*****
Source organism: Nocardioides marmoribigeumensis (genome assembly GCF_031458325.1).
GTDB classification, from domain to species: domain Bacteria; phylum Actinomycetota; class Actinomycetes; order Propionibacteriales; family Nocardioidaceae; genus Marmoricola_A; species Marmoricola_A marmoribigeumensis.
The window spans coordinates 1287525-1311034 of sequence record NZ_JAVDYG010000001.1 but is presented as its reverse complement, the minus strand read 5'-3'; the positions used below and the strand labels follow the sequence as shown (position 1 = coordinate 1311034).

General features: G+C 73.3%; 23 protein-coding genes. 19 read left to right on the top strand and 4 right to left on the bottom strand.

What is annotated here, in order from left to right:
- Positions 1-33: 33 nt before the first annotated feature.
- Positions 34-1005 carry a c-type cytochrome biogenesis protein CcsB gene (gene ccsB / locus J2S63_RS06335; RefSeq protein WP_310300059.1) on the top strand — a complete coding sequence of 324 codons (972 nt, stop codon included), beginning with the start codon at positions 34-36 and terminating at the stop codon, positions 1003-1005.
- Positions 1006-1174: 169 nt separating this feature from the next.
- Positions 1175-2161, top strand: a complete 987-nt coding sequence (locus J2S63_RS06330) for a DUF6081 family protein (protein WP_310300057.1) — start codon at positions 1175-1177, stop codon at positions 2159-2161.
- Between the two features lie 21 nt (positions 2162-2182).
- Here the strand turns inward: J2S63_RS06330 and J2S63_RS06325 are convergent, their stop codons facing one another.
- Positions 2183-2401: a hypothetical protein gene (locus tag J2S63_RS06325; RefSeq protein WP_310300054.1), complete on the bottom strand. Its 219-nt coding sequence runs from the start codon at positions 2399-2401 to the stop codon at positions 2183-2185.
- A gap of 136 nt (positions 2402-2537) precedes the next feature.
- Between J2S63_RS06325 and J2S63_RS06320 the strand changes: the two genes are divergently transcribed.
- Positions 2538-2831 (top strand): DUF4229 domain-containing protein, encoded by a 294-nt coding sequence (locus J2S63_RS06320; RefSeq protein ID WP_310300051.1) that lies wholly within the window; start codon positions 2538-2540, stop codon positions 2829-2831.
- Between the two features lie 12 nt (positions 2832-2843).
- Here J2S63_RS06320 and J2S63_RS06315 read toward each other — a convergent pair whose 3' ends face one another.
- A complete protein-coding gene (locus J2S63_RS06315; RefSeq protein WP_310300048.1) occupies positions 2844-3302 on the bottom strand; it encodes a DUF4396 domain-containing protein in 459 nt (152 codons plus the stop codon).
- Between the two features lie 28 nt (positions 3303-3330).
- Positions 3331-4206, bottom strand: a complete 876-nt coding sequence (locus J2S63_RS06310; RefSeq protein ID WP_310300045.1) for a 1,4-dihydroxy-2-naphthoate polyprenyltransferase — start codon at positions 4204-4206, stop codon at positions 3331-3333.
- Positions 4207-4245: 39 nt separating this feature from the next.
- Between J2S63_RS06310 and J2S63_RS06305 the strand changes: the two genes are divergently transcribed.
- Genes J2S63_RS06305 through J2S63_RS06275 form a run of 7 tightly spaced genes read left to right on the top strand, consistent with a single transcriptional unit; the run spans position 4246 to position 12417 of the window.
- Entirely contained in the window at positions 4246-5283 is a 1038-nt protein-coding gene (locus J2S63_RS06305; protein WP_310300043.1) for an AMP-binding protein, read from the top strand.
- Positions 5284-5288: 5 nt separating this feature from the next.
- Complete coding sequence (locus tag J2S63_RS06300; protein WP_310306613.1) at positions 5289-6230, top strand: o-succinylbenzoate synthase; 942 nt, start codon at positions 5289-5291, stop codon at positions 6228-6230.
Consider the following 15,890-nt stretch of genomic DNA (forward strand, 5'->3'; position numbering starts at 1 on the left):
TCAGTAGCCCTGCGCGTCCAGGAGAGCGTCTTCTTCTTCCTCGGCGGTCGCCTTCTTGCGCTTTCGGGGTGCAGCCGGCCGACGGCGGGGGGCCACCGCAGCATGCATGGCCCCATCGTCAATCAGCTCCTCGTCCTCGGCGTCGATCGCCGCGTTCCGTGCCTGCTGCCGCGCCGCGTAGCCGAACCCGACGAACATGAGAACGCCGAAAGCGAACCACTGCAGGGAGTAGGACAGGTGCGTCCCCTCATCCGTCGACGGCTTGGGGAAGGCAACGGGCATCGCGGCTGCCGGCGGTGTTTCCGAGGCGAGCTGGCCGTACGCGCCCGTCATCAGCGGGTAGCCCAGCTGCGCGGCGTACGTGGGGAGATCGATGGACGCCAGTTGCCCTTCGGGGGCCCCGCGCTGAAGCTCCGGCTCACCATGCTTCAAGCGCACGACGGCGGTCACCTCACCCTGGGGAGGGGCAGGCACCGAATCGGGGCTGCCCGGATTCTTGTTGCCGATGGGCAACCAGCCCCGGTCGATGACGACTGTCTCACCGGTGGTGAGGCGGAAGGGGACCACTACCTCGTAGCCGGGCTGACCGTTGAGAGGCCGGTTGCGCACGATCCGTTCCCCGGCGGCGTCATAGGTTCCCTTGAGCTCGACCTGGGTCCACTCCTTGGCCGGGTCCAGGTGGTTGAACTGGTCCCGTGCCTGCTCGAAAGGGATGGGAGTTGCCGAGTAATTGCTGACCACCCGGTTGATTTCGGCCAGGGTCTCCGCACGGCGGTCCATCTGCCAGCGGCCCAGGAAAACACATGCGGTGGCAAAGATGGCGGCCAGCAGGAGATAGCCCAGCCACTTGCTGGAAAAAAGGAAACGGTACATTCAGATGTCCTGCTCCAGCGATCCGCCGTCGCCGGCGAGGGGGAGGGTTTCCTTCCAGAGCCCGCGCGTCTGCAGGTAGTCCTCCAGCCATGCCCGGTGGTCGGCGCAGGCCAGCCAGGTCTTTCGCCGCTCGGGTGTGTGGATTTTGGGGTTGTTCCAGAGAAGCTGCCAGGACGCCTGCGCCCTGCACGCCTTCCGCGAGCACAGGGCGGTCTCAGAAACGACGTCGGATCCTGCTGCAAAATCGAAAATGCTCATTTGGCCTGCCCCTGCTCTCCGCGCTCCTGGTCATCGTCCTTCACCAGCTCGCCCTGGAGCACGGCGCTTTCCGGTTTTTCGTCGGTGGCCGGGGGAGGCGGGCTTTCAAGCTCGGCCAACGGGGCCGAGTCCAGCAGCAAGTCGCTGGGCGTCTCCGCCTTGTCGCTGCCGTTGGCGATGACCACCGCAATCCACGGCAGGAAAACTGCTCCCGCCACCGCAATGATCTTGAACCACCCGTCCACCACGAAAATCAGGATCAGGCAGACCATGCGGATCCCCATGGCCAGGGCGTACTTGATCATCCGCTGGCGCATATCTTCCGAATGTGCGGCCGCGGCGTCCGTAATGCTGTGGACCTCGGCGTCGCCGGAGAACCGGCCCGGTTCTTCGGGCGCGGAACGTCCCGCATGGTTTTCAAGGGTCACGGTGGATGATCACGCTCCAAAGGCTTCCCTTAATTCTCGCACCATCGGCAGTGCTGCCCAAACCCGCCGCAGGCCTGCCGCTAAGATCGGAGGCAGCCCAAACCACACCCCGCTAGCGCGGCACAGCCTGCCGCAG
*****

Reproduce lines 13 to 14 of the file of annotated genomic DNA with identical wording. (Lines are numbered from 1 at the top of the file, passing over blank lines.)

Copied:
- A gap of 136 nt (positions 2402-2537) precedes the next feature.
- Between J2S63_RS06325 and J2S63_RS06320 the strand changes: the two genes are divergently transcribed.